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  • Fabrizia Navone
  • Review

Letter-spider

  • 3/2019-Ottobre
  • ISSN 2532-1285
  • https://doi.org/10.23832/ITJEM.2019.036

Fabrizia Navone1, Annalisa Leonardi2

1. S.C. Medicina Intensità di Cure dott. M Giusti  Presidio Ospedaliero Torino Emergenza San Giovanni Bosco

2. Specializzanda in Medicina d’Emergenza Urgenza Università La Sapienza  Policlinico Umberto 1° di Roma

In the first issue of ITJEM 2019 an interesting review was published on spider bites in Italy and Europe.
Recently Lars Grimm (Duke University Medical Center of Durham) published on Medscape a work concerning the population of spiders mainly in the USA and Australia. Hence the idea of commenting on the two works and comparing them. As well expressed in both articles, spider bites are not very frequent and rarely fatal events, which occur mainly in rural rather than urban environments due to the environmental characteristics preferred by the arachnids themselves.
Worldwide, the case of spider bites is poor, highlighting the fact that spiders are not aggressive animals and prefer to run and hide rather than attack humans. In Italy, as in Europe, there are very few species of spiders that are potentially dangerous compared to the rest of the world, probably due to the greater urbanization and the different climatic conditions.
The most frequent harmful action mechanisms of the spider venom are: the cytotoxic and haemolytic lesion of the membrane (yellow-sack spider), the necrotizing action on the tissues (violin spider) and the neurotoxic effect (malmignatta). The clinical consequences of spider bites are unpredictable and their severity depends mainly on the underlying clinical conditions of the patients and their possible fragility. The rarity of these events means that the health staff of most hospitals, both in Europe and in the USA and Australia, turn to experts in the field for the recognition of the species responsible for the bite, so that a more targeted treatment can be carried out. In non-European countries, the number of spider species is higher, and the consequences of their bite sometimes cause more serious effects, which sometimes makes it necessary to administer an antidote. The treatment of the spider bite is therefore the generalized treatment of the symptoms and only sometimes requires intensivistic or even surgical intervention it. It is evident that the diagnosis of spider bite is always very challenging, considering that there are no laboratory tests properly created for this purpose; in fact, it often remains intuitive according to the clinical history and clinical consequences of the lesions, except in cases where the arachnid itself is caught.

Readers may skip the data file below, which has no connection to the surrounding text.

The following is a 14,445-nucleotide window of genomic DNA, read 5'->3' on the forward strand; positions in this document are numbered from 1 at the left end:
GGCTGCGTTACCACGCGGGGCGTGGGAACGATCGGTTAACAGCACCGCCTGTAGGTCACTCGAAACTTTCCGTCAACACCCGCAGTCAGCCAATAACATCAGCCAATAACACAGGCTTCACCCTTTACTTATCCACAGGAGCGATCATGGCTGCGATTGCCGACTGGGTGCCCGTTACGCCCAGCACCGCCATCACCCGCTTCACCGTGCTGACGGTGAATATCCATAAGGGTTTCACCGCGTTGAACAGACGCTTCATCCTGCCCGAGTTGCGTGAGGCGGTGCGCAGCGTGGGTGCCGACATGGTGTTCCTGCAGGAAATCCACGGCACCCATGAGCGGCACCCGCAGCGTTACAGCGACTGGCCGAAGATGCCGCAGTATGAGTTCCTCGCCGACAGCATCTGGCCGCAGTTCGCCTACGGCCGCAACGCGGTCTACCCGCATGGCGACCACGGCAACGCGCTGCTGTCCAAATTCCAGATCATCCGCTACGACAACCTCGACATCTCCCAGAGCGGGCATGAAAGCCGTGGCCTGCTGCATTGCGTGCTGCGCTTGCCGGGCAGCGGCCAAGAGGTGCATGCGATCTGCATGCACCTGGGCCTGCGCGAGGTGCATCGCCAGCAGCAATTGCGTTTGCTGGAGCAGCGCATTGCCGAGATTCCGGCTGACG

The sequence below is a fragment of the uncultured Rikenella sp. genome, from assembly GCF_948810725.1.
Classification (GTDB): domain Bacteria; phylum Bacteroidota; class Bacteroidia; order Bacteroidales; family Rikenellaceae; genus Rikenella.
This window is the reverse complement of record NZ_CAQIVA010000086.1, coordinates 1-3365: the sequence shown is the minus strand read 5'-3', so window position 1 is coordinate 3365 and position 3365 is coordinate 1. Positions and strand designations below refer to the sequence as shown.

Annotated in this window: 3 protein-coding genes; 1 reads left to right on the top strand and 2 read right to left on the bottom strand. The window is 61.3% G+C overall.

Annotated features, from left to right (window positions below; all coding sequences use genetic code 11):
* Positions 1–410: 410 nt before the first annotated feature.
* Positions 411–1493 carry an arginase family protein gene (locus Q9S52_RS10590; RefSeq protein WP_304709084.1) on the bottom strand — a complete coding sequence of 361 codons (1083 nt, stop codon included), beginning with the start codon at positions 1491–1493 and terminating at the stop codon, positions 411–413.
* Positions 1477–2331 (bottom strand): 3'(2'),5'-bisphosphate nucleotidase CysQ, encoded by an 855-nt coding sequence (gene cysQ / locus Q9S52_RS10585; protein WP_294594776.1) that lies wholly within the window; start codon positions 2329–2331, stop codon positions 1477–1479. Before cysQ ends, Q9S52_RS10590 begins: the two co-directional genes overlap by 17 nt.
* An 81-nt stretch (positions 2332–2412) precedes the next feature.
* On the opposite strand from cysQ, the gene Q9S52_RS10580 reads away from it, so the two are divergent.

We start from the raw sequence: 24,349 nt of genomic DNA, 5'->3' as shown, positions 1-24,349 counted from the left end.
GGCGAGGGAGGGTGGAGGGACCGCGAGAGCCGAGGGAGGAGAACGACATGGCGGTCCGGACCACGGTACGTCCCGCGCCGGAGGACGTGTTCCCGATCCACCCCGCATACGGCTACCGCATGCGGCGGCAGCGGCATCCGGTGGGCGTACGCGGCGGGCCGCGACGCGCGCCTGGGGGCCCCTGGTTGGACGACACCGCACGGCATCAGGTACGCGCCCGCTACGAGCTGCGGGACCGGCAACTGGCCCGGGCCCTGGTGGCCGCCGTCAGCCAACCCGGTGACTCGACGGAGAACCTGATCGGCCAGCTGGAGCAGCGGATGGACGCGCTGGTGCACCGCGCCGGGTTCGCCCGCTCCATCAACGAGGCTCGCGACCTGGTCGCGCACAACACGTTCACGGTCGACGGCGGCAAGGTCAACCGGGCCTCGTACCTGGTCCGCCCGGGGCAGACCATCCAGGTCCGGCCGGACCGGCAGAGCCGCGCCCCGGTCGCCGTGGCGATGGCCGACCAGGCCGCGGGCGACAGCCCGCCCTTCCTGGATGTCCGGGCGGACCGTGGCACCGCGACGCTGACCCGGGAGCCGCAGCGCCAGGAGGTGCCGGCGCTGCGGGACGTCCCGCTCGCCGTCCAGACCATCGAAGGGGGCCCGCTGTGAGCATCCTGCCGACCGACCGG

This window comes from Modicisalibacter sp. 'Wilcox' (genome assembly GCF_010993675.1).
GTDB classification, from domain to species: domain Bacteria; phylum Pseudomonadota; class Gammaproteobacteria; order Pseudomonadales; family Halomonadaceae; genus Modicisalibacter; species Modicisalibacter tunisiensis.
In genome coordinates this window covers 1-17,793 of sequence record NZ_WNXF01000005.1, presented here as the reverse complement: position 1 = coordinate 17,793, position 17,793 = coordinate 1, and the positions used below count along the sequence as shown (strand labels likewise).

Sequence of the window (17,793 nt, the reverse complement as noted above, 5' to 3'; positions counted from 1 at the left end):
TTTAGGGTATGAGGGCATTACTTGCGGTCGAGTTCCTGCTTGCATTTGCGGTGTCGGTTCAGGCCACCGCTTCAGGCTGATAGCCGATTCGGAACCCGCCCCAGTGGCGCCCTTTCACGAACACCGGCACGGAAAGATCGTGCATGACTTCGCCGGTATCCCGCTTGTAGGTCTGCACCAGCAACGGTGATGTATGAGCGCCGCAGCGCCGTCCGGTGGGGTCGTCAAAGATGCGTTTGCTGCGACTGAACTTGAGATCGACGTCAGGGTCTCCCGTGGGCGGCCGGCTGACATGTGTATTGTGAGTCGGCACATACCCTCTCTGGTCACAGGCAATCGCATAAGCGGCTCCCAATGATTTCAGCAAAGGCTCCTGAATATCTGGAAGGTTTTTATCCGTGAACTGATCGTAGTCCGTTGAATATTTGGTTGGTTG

Although the cases are still small, fatal and disabling injuries are more frequent in the United States than in Europe, but fortunately they are still rare. As already pointed out in 1/2019 of ITJEM, some native species in Europe have been transported to the USA in suitcases by unsuspecting travellers or through the transport of goods and this has meant that European species have adapted to live in a new environment genetically. It is therefore good not to underestimate this still little known problem and to make sure that there is more information both at the health level and for those travelling to unknown countries. We conclude with the well expressed consideration from Grimm that the risk of contracting a potentially dangerous bite does not justify the tendency to hold poisonous spiders like domestic animals, referring to the habit, especially in the USA, to keep tarantulas at home as pets.